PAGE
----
by Ilya Tsukanov, Sputnik News
President Vladimir Putin caused a stir this week after freezing Russia’s participation in the New Strategic Arms Reduction Treaty (New START) and pledging to continue strengthening the country’s strategic missile systems. What kinds of nuclear delivery systems does Russia have to guarantee global deterrence? Sputnik explores.
Russia suspended its participation in New START Wednesday following President Vladimir Putin’s announcement this week that Washington’s desire to “inflict a strategic defeat” on Russia and to help Ukraine launch long-range drone attacks against the bases of Russian strategic aviation were incompatible with the Pentagon’s desire to ramp up inspections of Russian defense facilities.
In a separate address on the occasion of the Defender of the Fatherland Day holiday Thursday, Putin announced that Russia would “pay increased attention” to strengthening the country’s nuclear triad, including through the deployment of a new ultra-long range ballistic missile, the development and production of new hypersonic missiles, and the commissioning of a new ballistic missile submarine.
What Were the Origins of the Missile Race?
The appearance of the first surface-to-surface nuclear missiles in the early 1950s reduced the critical role played by heavy strategic bombers in assuring nuclear deterrence. By the 1970s, US and Soviet military planners had received a wide assortment of terrifying new nuclear delivery means. These included tactical, or “battlefield,” nuclear weapons with a range of 500 km or below, which, as the name suggests, were designed to be used in land battles in Europe or Asia if the Cold War turned hot. Short-range ballistic missiles travel less than 1,000 km, medium-range ballistic missiles travel between 1,000 and 3,000 km, intermediate-range ballistic missiles can fly between 3,000 and 5,500 km, while intercontinental ballistic missiles (ICBMs) travel 5,500 km or more.
What Kinds of Nuclear Missiles Are There?
Missiles capable of carrying nuclear weapons are divided into two main types – ballistic and cruise. Ballistic missiles are propelled into the atmosphere via one or more rocket rotors, and, after reaching the right altitude, fall downward toward their target with the help of gravity along a long arc, known as a “ballistic flight path.”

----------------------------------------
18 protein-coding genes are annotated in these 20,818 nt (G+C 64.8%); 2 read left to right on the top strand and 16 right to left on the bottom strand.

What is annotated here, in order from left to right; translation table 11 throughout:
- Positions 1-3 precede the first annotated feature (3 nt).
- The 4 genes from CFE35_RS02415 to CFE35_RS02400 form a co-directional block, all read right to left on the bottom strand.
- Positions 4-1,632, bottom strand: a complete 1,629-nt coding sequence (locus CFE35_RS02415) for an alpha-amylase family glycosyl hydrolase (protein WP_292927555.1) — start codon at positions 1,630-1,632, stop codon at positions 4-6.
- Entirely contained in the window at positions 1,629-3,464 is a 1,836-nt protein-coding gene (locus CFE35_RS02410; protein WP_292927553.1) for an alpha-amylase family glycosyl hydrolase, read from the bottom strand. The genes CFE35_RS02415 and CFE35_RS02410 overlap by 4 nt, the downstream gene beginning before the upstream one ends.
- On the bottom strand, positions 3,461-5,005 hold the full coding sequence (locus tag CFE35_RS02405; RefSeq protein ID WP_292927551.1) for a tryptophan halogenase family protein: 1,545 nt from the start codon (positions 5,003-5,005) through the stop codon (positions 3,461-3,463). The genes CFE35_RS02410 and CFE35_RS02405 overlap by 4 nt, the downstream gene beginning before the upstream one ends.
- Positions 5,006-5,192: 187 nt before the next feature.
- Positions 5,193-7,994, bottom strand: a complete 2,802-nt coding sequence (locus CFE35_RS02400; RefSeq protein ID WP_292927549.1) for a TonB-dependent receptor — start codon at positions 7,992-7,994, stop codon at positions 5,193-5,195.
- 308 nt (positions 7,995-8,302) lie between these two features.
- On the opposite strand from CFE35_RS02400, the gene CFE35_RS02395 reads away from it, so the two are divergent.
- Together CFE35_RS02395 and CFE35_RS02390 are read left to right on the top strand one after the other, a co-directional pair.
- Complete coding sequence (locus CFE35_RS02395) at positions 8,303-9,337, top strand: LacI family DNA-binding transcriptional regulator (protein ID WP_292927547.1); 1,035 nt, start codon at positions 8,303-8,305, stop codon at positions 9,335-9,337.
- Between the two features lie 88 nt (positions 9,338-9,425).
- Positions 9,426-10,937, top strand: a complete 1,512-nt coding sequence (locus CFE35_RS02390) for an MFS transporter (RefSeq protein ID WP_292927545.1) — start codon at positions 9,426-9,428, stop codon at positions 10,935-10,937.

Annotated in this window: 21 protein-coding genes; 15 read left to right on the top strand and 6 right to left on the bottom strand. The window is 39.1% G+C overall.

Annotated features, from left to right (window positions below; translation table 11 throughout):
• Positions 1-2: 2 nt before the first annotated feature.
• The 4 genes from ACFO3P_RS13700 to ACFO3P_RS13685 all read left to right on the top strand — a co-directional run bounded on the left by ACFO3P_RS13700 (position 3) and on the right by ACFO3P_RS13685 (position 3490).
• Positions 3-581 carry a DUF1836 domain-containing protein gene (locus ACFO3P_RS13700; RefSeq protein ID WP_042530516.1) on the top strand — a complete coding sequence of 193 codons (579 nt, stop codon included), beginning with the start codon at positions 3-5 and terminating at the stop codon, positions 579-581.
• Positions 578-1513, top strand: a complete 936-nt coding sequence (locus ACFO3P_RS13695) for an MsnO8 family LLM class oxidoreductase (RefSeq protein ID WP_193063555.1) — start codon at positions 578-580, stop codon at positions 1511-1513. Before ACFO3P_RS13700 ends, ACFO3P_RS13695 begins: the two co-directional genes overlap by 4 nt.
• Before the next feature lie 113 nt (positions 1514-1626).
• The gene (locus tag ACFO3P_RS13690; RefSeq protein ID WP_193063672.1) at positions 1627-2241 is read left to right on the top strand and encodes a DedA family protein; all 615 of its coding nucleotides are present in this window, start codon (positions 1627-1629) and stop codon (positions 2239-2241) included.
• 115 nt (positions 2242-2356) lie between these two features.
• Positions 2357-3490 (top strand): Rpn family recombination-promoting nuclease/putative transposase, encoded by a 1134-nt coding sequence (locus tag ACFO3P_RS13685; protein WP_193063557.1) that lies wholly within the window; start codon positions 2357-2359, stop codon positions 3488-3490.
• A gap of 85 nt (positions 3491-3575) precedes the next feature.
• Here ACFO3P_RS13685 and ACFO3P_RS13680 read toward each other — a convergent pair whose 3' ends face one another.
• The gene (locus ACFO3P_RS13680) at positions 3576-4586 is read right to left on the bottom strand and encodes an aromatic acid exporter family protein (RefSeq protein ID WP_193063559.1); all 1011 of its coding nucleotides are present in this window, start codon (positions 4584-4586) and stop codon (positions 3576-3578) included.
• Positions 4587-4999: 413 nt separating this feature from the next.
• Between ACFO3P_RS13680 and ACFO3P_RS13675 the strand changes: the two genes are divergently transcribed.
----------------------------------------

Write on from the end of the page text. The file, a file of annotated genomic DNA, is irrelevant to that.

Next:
Many modern ballistic missiles are fitted with maneuverable warheads or dummy targets to obscure or overwhelm enemy air defenses, but the more basic among them carry out a flight path that theoretically makes it possible for them to be targeted and intercepted using “anti-missile missiles,” lasers, and other cutting-edge weapons.
Cruise missiles use onboard propulsion systems and inertial guidance or satellite-based navigation systems in flight, and tend to fly along much straighter, lower altitude paths than their ballistic cousins, often maneuvering and “cruising” low to the ground to avoid enemy air defenses, hence the name.
What Kinds of Missiles Does Russia Have?
Russia has a wide variety of nuclear-capable missile systems at its disposal, from the Iskander, a short-range ballistic missile system with an operational range of between 50 and 415 km, to the Kalibr, a sea-launched anti-ship and land attack cruise missile with an operational range between 50 and 4,500 km. Also in Russia’s arsenal are the Kh-55, an air-launched subsonic cruise missile with an operational range between 300 and 2,500 km, and its upgrade – the Kh-101/102, which has a range of up to 5,500 km.
The longer-range missiles in Russia’s arsenal include the submarine-launched R-29 Vysota and Bulava missiles, which have ranges of 6,500 and 8,300 km, respectively, and a series of ground mobile and silo-based missiles: the RS-24 Yars (range – 10,500 km), Topol-M (range – 11,000 km), R-36 (range – 16,000 km), and RS-28 Sarmat (range – 18,000 km).
Russia’s size and geographical location vis-à-vis potential adversaries means missiles with a range of 6,000 km or more are often enough to assure deterrence. For example, Bulava-armed nuclear submarines patrolling in the White or Barents Seas have a range sufficient to target much of the US East Coast, while those patrolling in the Pacific can reach any point on the US West Coast. Sarmats stationed in Uzhur or Dombarovskiy, deep behind the Urals, have a range sufficient to strike virtually any point on Earth in the event of an attack against Russia.
Can Russian Missiles Get Past US Missile Defenses?
After pulling out of the 1972 Anti-Ballistic Treaty in late 2001, the United States began developing new anti-missile systems – only to protect against so-called “rogue states,” officials assured. Russia decided to test the sincerity of Washington’s words, proposing the creation of a joint missile defense system in Azerbaijan in 2007. The US rejected the proposal, and ramped up its efforts to deploy missile defense components in Eastern Europe.